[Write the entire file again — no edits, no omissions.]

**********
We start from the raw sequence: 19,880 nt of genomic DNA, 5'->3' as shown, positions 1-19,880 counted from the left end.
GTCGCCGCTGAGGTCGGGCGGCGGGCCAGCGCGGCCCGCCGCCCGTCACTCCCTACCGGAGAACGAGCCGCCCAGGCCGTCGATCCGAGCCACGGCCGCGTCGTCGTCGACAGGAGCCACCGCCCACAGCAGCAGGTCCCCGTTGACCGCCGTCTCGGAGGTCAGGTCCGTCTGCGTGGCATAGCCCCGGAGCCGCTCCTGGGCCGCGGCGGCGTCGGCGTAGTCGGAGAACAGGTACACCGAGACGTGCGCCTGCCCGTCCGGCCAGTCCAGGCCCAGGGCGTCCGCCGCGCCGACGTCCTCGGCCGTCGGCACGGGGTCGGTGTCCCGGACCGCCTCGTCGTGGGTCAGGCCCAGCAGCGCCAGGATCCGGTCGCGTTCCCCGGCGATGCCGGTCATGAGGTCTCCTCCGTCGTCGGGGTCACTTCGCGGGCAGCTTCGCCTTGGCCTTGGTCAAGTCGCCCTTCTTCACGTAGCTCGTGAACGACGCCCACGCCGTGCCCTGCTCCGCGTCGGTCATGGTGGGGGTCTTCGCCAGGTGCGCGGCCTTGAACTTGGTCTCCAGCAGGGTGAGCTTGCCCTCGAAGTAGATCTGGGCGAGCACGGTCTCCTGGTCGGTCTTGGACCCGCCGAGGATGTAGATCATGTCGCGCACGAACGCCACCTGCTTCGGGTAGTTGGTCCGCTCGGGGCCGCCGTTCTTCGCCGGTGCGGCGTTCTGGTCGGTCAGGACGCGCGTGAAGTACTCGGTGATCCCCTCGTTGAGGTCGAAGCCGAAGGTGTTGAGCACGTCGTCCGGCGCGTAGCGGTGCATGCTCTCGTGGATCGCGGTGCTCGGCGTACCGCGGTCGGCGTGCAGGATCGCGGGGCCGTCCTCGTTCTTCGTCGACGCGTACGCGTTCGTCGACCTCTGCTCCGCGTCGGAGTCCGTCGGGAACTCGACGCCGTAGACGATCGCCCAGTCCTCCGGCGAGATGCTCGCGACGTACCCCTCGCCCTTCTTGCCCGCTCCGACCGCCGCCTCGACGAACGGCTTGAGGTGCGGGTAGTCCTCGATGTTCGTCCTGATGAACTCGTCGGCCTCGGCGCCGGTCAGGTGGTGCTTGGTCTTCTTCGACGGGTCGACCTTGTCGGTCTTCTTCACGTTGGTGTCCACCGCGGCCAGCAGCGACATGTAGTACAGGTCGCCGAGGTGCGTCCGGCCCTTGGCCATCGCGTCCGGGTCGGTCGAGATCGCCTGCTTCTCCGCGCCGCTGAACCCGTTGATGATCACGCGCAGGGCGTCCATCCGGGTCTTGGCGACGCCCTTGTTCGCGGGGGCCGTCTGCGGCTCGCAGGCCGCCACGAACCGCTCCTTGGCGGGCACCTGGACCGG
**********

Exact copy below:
We start from the raw sequence: 19,880 nt of genomic DNA, 5'->3' as shown, positions 1-19,880 counted from the left end.
GTCGCCGCTGAGGTCGGGCGGCGGGCCAGCGCGGCCCGCCGCCCGTCACTCCCTACCGGAGAACGAGCCGCCCAGGCCGTCGATCCGAGCCACGGCCGCGTCGTCGTCGACAGGAGCCACCGCCCACAGCAGCAGGTCCCCGTTGACCGCCGTCTCGGAGGTCAGGTCCGTCTGCGTGGCATAGCCCCGGAGCCGCTCCTGGGCCGCGGCGGCGTCGGCGTAGTCGGAGAACAGGTACACCGAGACGTGCGCCTGCCCGTCCGGCCAGTCCAGGCCCAGGGCGTCCGCCGCGCCGACGTCCTCGGCCGTCGGCACGGGGTCGGTGTCCCGGACCGCCTCGTCGTGGGTCAGGCCCAGCAGCGCCAGGATCCGGTCGCGTTCCCCGGCGATGCCGGTCATGAGGTCTCCTCCGTCGTCGGGGTCACTTCGCGGGCAGCTTCGCCTTGGCCTTGGTCAAGTCGCCCTTCTTCACGTAGCTCGTGAACGACGCCCACGCCGTGCCCTGCTCCGCGTCGGTCATGGTGGGGGTCTTCGCCAGGTGCGCGGCCTTGAACTTGGTCTCCAGCAGGGTGAGCTTGCCCTCGAAGTAGATCTGGGCGAGCACGGTCTCCTGGTCGGTCTTGGACCCGCCGAGGATGTAGATCATGTCGCGCACGAACGCCACCTGCTTCGGGTAGTTGGTCCGCTCGGGGCCGCCGTTCTTCGCCGGTGCGGCGTTCTGGTCGGTCAGGACGCGCGTGAAGTACTCGGTGATCCCCTCGTTGAGGTCGAAGCCGAAGGTGTTGAGCACGTCGTCCGGCGCGTAGCGGTGCATGCTCTCGTGGATCGCGGTGCTCGGCGTACCGCGGTCGGCGTGCAGGATCGCGGGGCCGTCCTCGTTCTTCGTCGACGCGTACGCGTTCGTCGACCTCTGCTCCGCGTCGGAGTCCGTCGGGAACTCGACGCCGTAGACGATCGCCCAGTCCTCCGGCGAGATGCTCGCGACGTACCCCTCGCCCTTCTTGCCCGCTCCGACCGCCGCCTCGACGAACGGCTTGAGGTGCGGGTAGTCCTCGATGTTCGTCCTGATGAACTCGTCGGCCTCGGCGCCGGTCAGGTGGTGCTTGGTCTTCTTCGACGGGTCGACCTTGTCGGTCTTCTTCACGTTGGTGTCCACCGCGGCCAGCAGCGACATGTAGTACAGGTCGCCGAGGTGCGTCCGGCCCTTGGCCATCGCGTCCGGGTCGGTCGAGATCGCCTGCTTCTCCGCGCCGCTGAACCCGTTGATGATCACGCGCAGGGCGTCCATCCGGGTCTTGGCGACGCCCTTGTTCGCGGGGGCCGTCTGCGGCTCGCAGGCCGCCACGAACCGCTCCTTGGCGGGCACCTGGACCGG